Pat, thanks for the clarification. I believe that quite a bit of what I typed may have been lost in translation when F.E. read it.

Anon 1:56, I appreciate the invite. I am pretty confident that I will be welcome in any Maronite Church I decide to visit. But I would definitely prefer a secular/neutral ground that is a little less restricting than a church to meet up with acquantances and friends from across the sectarian divides.

Josey and Refugee... you both suggest compelling propositions:

We should not depend on the state to help foster a stronger national identity. Rather, we should try to accomplish that feat by ourselves (i believe even anon 1:56 essentially made a similar argument).

the question is: can that be done? can civil society (or elements w/in civil society) effectively execute a task that historically has been carried out by the state?

Evidence collected by respected social scientists like Theodore Hanf suggests that the Lebanese identity has strengthened since independence (despite the civil war). In other words, the state could not have played a role.

So, who knows? Maybe all three of you are right. We do not need a state to foster a stronger national identity. We can all do it by ourselves!

However, my desire for an "effective" state (as opposed to strong, or over-bearing) one lingers. States have the potential to offer so much that families, businesses, NGOs and religious institutions simply cannot. I don't think we can simply turn our backs on the Lebanese state. We would lose so much!

frencheagle said...

@ pat

my point was the following:
we are in a confessional system therefore the church has as much right to express its opinion then joumblatt as a feodalist druze warlord etc...
if the system wasnt confessionalized the game would be different.
the current taef aggreement is increasing the communitaristic mechanism in lebanon. before the appointments by religion/community was due to traditions, now it is a constitutional obligation, threatening to hire the right people in the right places as they do not have the right religion.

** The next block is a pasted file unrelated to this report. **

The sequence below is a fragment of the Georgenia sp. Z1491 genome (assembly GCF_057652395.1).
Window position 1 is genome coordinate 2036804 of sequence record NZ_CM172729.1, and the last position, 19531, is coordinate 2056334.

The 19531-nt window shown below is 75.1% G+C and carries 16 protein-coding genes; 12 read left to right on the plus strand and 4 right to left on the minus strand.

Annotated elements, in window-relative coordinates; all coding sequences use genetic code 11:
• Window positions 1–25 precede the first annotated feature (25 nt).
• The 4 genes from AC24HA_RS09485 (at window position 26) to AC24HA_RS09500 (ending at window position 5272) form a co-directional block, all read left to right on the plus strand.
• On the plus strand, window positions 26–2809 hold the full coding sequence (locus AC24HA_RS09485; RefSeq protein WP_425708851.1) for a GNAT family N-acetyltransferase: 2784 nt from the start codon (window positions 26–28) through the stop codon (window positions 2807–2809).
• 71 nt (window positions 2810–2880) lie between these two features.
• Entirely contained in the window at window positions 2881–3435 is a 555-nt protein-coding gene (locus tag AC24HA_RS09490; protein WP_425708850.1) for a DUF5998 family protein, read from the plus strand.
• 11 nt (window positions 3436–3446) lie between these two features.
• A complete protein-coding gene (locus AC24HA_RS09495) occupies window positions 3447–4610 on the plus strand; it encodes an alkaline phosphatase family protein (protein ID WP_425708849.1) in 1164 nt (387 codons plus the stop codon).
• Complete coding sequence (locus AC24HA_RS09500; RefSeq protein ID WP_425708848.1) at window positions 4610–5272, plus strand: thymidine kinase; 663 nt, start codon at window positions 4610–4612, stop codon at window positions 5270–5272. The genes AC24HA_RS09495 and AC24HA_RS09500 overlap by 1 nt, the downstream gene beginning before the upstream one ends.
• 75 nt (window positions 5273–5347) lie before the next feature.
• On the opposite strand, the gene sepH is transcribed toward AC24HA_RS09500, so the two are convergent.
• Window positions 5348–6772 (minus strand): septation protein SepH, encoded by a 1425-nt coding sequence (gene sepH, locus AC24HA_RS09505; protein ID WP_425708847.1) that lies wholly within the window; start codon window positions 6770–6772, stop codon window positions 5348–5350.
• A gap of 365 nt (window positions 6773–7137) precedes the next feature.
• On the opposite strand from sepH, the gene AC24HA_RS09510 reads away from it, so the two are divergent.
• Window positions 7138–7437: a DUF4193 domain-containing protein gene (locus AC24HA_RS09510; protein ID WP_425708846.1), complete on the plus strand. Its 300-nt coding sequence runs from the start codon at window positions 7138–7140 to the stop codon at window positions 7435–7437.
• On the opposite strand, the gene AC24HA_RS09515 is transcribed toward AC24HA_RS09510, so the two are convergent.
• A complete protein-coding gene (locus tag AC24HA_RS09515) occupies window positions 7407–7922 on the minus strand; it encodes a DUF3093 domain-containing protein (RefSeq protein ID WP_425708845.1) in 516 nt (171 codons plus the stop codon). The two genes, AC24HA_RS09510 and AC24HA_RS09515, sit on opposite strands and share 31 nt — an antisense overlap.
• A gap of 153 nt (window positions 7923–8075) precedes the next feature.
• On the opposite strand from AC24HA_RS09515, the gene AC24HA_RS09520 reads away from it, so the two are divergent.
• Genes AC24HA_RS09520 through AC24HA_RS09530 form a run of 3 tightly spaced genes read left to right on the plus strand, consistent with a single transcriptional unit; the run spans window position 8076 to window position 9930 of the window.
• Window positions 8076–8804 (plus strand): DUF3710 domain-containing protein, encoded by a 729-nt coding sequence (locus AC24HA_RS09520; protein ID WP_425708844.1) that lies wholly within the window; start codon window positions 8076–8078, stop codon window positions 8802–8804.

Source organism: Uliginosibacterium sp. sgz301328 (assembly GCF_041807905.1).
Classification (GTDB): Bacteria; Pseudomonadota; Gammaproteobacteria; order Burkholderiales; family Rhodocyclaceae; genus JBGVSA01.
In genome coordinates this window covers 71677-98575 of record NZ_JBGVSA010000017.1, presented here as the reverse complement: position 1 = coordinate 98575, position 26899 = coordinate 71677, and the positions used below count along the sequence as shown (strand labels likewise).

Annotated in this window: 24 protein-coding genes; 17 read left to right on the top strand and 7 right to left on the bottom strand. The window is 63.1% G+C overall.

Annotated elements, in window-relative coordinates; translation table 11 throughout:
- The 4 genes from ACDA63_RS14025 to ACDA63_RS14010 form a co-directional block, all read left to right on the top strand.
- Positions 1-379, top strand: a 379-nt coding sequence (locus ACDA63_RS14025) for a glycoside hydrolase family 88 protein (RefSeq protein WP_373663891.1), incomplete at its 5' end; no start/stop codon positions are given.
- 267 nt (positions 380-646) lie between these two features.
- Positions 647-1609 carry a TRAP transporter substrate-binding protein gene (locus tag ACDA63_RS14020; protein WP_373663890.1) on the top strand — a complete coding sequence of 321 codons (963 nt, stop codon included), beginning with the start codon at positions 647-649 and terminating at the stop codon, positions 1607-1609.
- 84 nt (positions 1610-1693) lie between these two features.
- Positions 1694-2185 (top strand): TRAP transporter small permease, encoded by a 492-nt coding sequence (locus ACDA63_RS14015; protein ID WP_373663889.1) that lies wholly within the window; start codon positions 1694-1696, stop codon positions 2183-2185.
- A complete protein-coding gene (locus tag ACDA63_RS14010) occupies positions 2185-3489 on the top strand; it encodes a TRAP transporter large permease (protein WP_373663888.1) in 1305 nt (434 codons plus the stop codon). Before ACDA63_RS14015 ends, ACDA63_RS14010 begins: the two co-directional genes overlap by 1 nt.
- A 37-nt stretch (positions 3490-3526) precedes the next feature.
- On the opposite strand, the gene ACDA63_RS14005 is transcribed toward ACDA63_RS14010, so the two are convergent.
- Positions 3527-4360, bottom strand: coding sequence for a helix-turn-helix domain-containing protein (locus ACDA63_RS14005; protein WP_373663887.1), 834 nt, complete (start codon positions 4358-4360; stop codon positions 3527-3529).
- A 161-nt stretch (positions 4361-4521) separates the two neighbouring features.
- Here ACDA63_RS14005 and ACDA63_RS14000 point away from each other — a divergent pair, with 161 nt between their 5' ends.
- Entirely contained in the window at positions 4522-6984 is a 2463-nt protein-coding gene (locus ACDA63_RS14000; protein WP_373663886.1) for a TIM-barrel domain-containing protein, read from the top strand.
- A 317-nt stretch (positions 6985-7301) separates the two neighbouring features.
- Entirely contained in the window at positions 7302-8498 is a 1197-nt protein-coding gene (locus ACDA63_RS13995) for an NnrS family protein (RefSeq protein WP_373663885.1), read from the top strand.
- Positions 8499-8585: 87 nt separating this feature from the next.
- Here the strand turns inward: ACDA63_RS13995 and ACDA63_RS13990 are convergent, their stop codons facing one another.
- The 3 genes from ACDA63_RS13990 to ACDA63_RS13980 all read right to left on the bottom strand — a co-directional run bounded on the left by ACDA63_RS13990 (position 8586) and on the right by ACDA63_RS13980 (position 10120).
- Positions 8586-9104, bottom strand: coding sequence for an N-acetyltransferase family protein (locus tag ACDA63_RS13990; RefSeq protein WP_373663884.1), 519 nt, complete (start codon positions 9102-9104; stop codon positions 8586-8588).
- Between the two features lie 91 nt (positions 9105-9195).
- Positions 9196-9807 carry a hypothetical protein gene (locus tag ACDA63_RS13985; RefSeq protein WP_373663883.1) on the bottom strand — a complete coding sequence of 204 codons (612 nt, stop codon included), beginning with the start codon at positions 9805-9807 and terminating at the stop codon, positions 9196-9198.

i m against for exemple that a community controls the security forces. i wouldnt mind if they were appointing the right people.
Of course on the political outlet it s normal to put its own people, but not on a larger scale meaning on the whole administration scale such as the ISF.

everything is a matter of equilibration..

my second point about the christian point of view is the following:

since most of the christian that left lebanon since the civil war, it s normal that they still have a morcelled vision of this country.
when they are coming back, they see that this vision is true since we are having again a constitutional system working with confessions.
if they left lebanon it s because of the christian politician warlord that commited mistakes and even collaborated with foreign powers.
even the "clean kornet shewan" guys such as nassib lahoud (appointed as ambassador of lebanon in 1990 explaining the reasons why syria had to bombard baabda at that time) or boutros hard (ministry of education in 92 during the syrian occupation) samir geagea (we all know his sins) etc... collaborated with syrians at one time or not.
these christians were pushed toward exile.

which instution in their mind remained clean ?
the church. this explains why the church has still such impact as a moral guaranty

Anonymous said...

frencheagle,
My problem is the following: the Maronite church itself tought me that if I see something wrong I should stand against it EVEN IF EVERYONE ELSE IS DOING IT so I am just applying what the church itself thought me! :-)
Even if walid jumblat is using sectarism to get more political power I don't want the church to do that.